Imagine if prisons faced a readmissions penalty. Let’s say that if an unusually high number of released inmates from a particular prison were convicted and sent back to prison within three years then the prison’s budget would be cut and the bonuses and salary increases of senior prison staff trimmed back. Just as with hospitals, the first reaction would be to complain at the “unfairness” of being held liable for a released inmate’s return to crime. But after that the prison management would start to do a much better job than today in preparing inmates for re-entry into the community.

Could it work?  It certainly would provide some incentive to refocus prison from a place of punishment to a place of rehabilitation.  It may be worth a try.

Mid-week Links

Written By: Jason Shafrin - Aug• 18•15

Personalized medicine is the future. What is personalized medicine?

Written By: Jason Shafrin - Aug• 17•15

An concise article from Sean Khozin and Gideon Blumenthal (2015) try to explain.

“Personalized (or precision) medicine has been broadly described as the administration of the right therapy to the right patient at the right dose and intensity.”  However, this is a fairly broad definition.  Some more concrete examples of personalized medicine include:

Modern concepts in personalized medicine are defined by their focus on utilizing advances in technology for tailoring care. Blood typing to guide transfusions, monitoring the international normalized ratio for dosing warfarin, and predicting hypersensitivity reactions to the antiretroviral drug abacavir based on the presence of the HLA-B*5701 allele are well-known examples of a biomarker-driven approach to personalizing care in modern medicine.

The importance of personalized medicine has grown such that President Obama included $215 million for a Precision Medicine Initiative in the 2016 budget. Announced at the 2015 State of the Union address, the initiate aims to “pioneer a new model of patient-powered research that promises to accelerate biomedical discoveries and provide clinicians with new tools, knowledge, and therapies to select which treatments will work best for which patients.” The funding covers:

  • National Institute of Health: $130m to develop a national research cohort of a million or more volunteers which will include data rom medical records, lifestyle, patient reported outcomes, and personal device and biometric sensor data.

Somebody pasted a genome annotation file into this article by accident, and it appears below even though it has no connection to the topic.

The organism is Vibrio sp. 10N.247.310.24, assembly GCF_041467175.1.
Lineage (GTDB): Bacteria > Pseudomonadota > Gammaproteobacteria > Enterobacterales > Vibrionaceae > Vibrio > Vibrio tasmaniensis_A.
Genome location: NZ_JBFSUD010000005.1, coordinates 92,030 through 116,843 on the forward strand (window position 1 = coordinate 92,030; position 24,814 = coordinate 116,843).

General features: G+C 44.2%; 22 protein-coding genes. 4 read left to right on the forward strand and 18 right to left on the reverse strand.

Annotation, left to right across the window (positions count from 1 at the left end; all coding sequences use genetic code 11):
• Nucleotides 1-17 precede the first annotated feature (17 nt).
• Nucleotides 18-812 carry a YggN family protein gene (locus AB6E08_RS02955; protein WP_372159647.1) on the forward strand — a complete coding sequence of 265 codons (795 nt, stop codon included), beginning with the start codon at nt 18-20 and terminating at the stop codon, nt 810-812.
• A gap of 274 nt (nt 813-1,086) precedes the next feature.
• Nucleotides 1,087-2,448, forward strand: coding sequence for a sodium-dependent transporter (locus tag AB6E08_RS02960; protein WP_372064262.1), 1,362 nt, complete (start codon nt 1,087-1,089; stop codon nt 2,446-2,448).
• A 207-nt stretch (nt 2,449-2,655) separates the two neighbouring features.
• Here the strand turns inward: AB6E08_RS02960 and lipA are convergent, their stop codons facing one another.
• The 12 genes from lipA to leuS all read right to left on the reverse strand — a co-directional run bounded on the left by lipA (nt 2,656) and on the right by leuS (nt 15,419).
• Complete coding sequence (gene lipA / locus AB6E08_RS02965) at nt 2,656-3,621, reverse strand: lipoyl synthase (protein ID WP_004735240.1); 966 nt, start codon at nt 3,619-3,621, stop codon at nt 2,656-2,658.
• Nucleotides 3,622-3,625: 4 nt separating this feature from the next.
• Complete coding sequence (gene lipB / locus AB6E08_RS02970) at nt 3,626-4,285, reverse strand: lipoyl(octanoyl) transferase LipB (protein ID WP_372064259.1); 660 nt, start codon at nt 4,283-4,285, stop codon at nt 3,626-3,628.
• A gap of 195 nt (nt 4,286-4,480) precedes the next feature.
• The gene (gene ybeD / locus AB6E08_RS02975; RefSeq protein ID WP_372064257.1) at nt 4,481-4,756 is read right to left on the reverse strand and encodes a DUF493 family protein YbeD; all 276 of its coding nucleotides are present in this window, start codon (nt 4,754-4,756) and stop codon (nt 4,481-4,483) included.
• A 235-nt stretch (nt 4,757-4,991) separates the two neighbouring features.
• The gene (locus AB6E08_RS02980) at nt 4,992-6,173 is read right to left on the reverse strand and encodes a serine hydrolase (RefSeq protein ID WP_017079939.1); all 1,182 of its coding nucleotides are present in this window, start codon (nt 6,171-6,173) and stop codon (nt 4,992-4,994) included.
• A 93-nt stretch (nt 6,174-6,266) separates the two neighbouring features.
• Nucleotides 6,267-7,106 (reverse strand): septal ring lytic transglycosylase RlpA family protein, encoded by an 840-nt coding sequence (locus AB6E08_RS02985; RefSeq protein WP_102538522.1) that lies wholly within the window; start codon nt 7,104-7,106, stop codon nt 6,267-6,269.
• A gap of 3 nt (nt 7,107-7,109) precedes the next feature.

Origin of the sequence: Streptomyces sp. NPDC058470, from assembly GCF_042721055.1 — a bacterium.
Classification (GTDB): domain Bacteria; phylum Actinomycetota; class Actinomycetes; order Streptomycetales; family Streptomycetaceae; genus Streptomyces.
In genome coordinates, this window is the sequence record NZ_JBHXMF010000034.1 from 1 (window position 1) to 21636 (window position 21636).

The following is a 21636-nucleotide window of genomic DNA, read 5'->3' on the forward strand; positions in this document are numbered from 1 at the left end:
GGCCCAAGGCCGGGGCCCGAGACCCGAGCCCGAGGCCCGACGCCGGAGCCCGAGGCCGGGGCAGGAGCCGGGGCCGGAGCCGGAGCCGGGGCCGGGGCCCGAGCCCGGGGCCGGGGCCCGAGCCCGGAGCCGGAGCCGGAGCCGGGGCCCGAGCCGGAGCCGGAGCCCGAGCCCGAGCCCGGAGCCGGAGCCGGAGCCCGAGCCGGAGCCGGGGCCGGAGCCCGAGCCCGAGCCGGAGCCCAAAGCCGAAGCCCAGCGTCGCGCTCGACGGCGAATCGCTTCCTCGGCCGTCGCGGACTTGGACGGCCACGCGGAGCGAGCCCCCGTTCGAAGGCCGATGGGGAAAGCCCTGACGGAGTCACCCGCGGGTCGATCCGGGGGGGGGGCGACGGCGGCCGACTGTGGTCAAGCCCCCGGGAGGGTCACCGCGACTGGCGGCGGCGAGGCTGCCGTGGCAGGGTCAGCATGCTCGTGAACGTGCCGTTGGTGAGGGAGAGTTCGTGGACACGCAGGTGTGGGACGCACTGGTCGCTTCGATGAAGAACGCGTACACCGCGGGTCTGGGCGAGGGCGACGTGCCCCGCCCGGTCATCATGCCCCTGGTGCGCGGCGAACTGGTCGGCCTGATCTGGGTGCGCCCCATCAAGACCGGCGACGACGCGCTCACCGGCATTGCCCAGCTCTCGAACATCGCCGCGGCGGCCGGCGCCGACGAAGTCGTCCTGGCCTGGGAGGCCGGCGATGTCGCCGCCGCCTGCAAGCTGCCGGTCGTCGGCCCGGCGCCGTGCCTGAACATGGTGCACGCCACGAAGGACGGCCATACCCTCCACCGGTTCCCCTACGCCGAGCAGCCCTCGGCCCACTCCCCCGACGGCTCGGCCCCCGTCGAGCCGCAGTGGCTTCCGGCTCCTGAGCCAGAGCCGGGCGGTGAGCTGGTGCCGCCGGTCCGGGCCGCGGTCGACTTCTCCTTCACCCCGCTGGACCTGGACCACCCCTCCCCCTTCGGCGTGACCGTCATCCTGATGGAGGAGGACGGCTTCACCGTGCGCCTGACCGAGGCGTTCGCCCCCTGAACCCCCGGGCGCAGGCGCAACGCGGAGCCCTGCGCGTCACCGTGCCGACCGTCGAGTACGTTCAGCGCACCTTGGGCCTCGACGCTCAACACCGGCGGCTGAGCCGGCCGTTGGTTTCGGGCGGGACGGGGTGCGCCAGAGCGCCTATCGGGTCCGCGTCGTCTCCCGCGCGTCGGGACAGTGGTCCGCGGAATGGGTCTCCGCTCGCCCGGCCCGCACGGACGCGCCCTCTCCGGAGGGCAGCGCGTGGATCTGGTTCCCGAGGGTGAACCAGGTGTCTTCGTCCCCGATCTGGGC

• National Cancer Institute: $70m to scale up efforts to identify genomic drives in cancer and use this information to improve treatments.
  • Food and Drug Administration: $10m to acquire additional expertise and advance the development of high-quality databases to support regulatory structure needed to advance innovation in precision medicine.
  • Office of the National Coordinator for Health: $5m to develop interoperability standards and requirements to address privacy and data security issues with respect to NIH and other precision medicine initiatives.

Many of the advances in precision medicine have occurred in cancer patients. The authors conclude by saying:

Recent technological advances in development of targeted therapies using kinase inhibitors and monoclonal antibodies have paved the way for personalization of therapy in a growing segment of cancer patients…Given that most cancers may be caused by random mutations arising from stem cell divisions of normal self-renewing cells, application of our evolving understanding of cancer genomics to secondary prevention for detection of early oncogenic events is an important strategy for reducing the burden of cancer-related deaths that can augment personalization of care in the global fight against cancer.

In short, precision medicine is coming and innovation is happening fast.

Quality Adjusted Cost of Care Analysis

Written By: Jason Shafrin - Aug• 16•15

The health care industry should take into account outcomes when weighing the cost of new treatments and technologies and make quality-adjusted life years (QALYs) part of the equation, say the authors of a study in the April issue of Health Affairs.

This is the begining of an article in Managed Care Magazine that reviews a paper I published in Health Affairs with co-authors Darius Lakdawalla, Claudio Luccarelli, Sean Nicholson, Zeba Khan and Tomas Philipson. The rest of the article is here or the original piece is here.

The Evolution of Pay for Performance

Written By: Jason Shafrin - Aug• 14•15

Interesting comments from Mitzi Wasik, PharmD, BCPS, director of Pharmacy Medicare Programs at Aetna.


Quotation of the day: Weight

Written By: Jason Shafrin - Aug• 13•15

Vergon 6 was once filled with the super-dense substance known as dark matter, each pound of which weighs over ten thousand pounds.

On that light-hearted note, enjoy your weekend!